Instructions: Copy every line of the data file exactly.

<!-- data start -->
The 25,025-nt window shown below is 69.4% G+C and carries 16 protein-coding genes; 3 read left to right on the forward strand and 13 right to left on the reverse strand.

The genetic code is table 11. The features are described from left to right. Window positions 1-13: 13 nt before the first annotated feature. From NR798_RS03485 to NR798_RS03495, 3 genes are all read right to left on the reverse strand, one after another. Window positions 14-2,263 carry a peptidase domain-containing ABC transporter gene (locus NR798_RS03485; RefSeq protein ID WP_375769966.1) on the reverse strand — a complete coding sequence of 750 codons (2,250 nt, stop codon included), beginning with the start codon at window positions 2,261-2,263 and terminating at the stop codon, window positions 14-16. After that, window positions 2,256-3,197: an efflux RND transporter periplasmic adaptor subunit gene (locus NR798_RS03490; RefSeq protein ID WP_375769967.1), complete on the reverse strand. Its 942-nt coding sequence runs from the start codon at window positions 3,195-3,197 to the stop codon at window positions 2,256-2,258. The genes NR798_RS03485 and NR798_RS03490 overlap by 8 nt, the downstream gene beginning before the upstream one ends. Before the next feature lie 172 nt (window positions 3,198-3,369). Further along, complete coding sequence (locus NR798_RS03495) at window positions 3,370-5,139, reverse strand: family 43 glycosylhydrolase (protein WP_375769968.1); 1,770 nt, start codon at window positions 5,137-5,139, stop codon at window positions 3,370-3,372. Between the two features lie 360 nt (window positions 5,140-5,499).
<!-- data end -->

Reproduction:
The 25,025-nt window shown below is 69.4% G+C and carries 16 protein-coding genes; 3 read left to right on the forward strand and 13 right to left on the reverse strand.

The genetic code is table 11. The features are described from left to right. Window positions 1-13: 13 nt before the first annotated feature. From NR798_RS03485 to NR798_RS03495, 3 genes are all read right to left on the reverse strand, one after another. Window positions 14-2,263 carry a peptidase domain-containing ABC transporter gene (locus NR798_RS03485; RefSeq protein ID WP_375769966.1) on the reverse strand — a complete coding sequence of 750 codons (2,250 nt, stop codon included), beginning with the start codon at window positions 2,261-2,263 and terminating at the stop codon, window positions 14-16. After that, window positions 2,256-3,197: an efflux RND transporter periplasmic adaptor subunit gene (locus NR798_RS03490; RefSeq protein ID WP_375769967.1), complete on the reverse strand. Its 942-nt coding sequence runs from the start codon at window positions 3,195-3,197 to the stop codon at window positions 2,256-2,258. The genes NR798_RS03485 and NR798_RS03490 overlap by 8 nt, the downstream gene beginning before the upstream one ends. Before the next feature lie 172 nt (window positions 3,198-3,369). Further along, complete coding sequence (locus NR798_RS03495) at window positions 3,370-5,139, reverse strand: family 43 glycosylhydrolase (protein WP_375769968.1); 1,770 nt, start codon at window positions 5,137-5,139, stop codon at window positions 3,370-3,372. Between the two features lie 360 nt (window positions 5,140-5,499).